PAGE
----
In America that has largely become a fait accompli by the end of the Obama era. Obamacare decimated the private sector small business class, by design, and created hundreds of thousand of new jobs in the state class, who, along with their families can be relied to vote exclusively for the hand that feeds them.
As we’ve known for years, and Herman Cain promised to try to do, (it requires Congress) many departments of government should simply be done away with. The Department of Education and the Department of Energy are high among them. Almost all can (should) be reorganized and downsized, beginning with the lawyer-side of the agency, who both write regulations and control compliance.
As we learned when I was a law clerk in a state mining regulatory agency in the late 6s, before EPA, there are two missions, one eternal, which records the “state of the environment” whether water or air quality, and whether current laws are being obeyed, such as the duties OSHA inspectors carried out. These “science missions” deal with measured data, from pH to amounts of sediment in streams in ppm. That sort of thing. Every day or every week someone has to go out and take those measurements. It never ends.
The other mission is temporary. If polluters are out-of-compliance with state rules we used legal and administrative means to bring them back into compliance. We rarely sued. A simple Notice usually fixed things So once they are in compliance there is nothing left to do. We had one attorney and one clerk (me) to take care of about 60 coal counties, and we still had time to play golf.
The other half of the temporary mission is rule-making, which in 1969-1970 we didn’t do. We sent over recommendations to be submitted to the General Assembly. This was also the way federal environmental law was enacted until the EPA was formed in 1970 and supporting legislation in 1971. I left state government then, when I graduated from law school, went into the Army, but revisited the state capital in 1975, when I returned to the United States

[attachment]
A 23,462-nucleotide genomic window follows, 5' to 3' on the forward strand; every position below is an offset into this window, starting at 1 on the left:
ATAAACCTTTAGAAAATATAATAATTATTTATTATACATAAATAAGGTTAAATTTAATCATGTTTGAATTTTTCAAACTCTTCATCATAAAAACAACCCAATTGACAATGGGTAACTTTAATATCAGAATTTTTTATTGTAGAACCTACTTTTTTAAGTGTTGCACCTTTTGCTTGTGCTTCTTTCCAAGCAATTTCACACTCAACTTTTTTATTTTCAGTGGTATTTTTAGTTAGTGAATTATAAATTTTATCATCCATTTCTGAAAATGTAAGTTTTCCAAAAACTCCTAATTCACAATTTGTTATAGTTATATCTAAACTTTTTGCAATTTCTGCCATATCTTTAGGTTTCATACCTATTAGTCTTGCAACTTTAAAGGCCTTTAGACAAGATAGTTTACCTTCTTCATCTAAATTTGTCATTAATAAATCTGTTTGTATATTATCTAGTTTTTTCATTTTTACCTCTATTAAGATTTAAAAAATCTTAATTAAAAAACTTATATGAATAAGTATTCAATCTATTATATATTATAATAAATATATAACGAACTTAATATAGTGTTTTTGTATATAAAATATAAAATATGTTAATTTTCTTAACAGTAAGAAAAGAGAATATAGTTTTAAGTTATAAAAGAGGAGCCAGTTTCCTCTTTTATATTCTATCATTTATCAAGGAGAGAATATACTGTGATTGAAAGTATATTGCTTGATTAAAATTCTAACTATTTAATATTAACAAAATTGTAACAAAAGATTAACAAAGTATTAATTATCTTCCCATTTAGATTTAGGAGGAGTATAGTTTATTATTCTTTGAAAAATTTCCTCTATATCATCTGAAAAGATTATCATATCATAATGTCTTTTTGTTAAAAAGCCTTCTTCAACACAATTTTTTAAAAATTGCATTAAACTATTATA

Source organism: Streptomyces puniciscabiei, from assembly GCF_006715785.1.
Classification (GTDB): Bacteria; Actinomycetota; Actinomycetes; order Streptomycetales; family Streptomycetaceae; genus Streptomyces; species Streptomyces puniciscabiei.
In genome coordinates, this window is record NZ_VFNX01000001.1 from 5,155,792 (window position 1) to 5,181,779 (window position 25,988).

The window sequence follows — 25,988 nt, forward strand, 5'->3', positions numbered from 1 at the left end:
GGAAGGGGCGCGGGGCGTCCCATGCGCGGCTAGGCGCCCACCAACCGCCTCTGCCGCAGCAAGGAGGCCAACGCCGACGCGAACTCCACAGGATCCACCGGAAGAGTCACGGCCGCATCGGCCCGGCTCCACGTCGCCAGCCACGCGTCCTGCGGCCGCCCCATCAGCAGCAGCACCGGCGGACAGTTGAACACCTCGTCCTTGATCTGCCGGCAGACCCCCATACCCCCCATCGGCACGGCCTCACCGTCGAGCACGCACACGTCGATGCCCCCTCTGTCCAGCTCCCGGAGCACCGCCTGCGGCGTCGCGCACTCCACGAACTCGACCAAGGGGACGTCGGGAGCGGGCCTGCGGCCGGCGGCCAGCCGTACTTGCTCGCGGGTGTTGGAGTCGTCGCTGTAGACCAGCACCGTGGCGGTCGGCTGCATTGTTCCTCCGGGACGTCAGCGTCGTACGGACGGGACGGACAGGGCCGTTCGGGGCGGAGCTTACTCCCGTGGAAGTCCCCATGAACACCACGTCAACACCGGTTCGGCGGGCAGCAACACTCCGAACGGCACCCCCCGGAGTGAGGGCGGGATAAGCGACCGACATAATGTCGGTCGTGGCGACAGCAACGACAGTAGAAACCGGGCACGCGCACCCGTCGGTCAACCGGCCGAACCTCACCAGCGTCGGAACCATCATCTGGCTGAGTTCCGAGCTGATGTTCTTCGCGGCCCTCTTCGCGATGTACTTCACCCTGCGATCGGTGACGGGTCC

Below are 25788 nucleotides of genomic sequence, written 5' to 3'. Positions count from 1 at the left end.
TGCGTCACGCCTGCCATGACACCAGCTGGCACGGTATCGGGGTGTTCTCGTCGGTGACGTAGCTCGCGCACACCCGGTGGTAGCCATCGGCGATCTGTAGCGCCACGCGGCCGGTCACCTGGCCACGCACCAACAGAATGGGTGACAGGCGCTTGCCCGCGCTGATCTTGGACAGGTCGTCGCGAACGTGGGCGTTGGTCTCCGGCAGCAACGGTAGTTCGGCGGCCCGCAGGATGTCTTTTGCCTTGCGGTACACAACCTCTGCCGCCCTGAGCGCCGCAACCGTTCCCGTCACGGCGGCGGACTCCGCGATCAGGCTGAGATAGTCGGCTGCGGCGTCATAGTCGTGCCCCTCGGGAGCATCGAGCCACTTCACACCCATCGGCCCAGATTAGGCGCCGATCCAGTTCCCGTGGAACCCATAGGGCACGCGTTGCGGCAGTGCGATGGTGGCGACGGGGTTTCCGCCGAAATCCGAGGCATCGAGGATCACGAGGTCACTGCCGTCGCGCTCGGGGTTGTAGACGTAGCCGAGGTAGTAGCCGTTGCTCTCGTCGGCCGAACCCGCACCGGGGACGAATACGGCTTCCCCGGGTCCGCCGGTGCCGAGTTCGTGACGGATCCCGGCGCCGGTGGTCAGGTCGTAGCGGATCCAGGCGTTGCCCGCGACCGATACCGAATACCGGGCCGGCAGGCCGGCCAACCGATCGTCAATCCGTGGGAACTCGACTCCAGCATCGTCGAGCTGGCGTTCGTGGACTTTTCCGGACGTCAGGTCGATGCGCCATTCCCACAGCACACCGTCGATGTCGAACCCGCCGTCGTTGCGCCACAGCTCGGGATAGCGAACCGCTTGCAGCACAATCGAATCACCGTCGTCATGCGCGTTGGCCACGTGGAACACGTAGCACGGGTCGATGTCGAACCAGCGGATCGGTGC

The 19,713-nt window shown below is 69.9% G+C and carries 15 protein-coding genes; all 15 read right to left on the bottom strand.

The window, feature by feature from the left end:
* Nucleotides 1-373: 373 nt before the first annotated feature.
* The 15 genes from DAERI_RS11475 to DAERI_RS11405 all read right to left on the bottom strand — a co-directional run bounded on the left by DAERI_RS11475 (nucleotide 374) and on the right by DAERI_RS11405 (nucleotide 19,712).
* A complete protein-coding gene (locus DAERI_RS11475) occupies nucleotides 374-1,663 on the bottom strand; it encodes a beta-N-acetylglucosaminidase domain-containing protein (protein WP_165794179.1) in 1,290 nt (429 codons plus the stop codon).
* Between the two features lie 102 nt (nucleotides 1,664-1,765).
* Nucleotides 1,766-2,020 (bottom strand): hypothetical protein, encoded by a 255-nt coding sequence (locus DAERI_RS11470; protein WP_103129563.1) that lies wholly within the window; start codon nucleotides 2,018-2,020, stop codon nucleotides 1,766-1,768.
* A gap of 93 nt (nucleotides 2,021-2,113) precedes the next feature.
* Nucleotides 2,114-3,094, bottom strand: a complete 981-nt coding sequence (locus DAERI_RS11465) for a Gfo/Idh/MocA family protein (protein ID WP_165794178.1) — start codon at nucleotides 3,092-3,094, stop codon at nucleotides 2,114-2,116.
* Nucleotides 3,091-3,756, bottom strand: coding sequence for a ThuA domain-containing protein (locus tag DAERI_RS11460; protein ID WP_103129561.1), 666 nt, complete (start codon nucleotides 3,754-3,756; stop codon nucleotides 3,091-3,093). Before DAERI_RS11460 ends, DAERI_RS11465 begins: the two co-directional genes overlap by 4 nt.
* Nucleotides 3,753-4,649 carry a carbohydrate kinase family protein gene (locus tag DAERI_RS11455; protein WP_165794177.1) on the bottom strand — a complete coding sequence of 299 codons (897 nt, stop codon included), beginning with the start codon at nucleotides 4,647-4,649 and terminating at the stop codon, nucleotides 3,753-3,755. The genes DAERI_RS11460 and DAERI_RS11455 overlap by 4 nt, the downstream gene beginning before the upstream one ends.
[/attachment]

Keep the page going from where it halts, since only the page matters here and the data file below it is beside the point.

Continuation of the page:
Instead of one attorney, a whole floor had been dedicated in a new state office building, where was housed not the Department of Natural Resources but the Legal Division of the Dept of Natural Resources. Compliance and Rule-Making had become perpetual missions of the state, employing hundreds to do (no better) than what a single 6-office annex overseeing Strip Mining, Water, Forestry, each with a Director and a secretary and one Attorney with a clerk (me) had been able to do for forty years.
As we know from EPA, it is in the nature of rule-making lawyers to protect their jobs by writing new rules. To turn their temporary mission into an eternal mission. That’s what bureaucrats do.
Of course, President Trump knows this. He knows we not only can safely reduce the mission of all our agencies by 20%, but America will be infinitely better off if we do.
And sheep may be able to safely graze in Northern Virginia again.
Without the help of Congress, I recommend a kind of bureaucratic triage in the federal government, where, by reducing the force (RIF) the president can force agency departments to merge missions, or priortize them, much like city police departments do when met with multiple missions and limited resources to deal with them. There are times cops just can’t clean the streets of hookers, or bust every dime-bag peddler. Or even any. Not when 7-11’s are being robbed at gunpoint.
Some cities and states are better at this than others, and it shows with number and types of shooting incidents. Donald Trump can’t fix Chicago, Baltimore or New York’s crime problems, but he can
These things trickle down.
Connecting the top and the bottom, this is not about securing northern Virginia for Republicans. I’m not a Republican, and besides, believe they deserve very few districts in America these days. But Americans do not deserve federal employees swinging any state or district in the favor of their paymasters. Right now northern Virginia is a satrapy of the federal government. So is south-central Maryland. For all intents and purposes they control two seats in the House of Representatives and are the swing counties for at least one governorship.
But politics aside, they also kill. And at a rate much higher than we would allow in any commercial industry. And they kill because it is designed in the system that should be able to kill, and get away with it.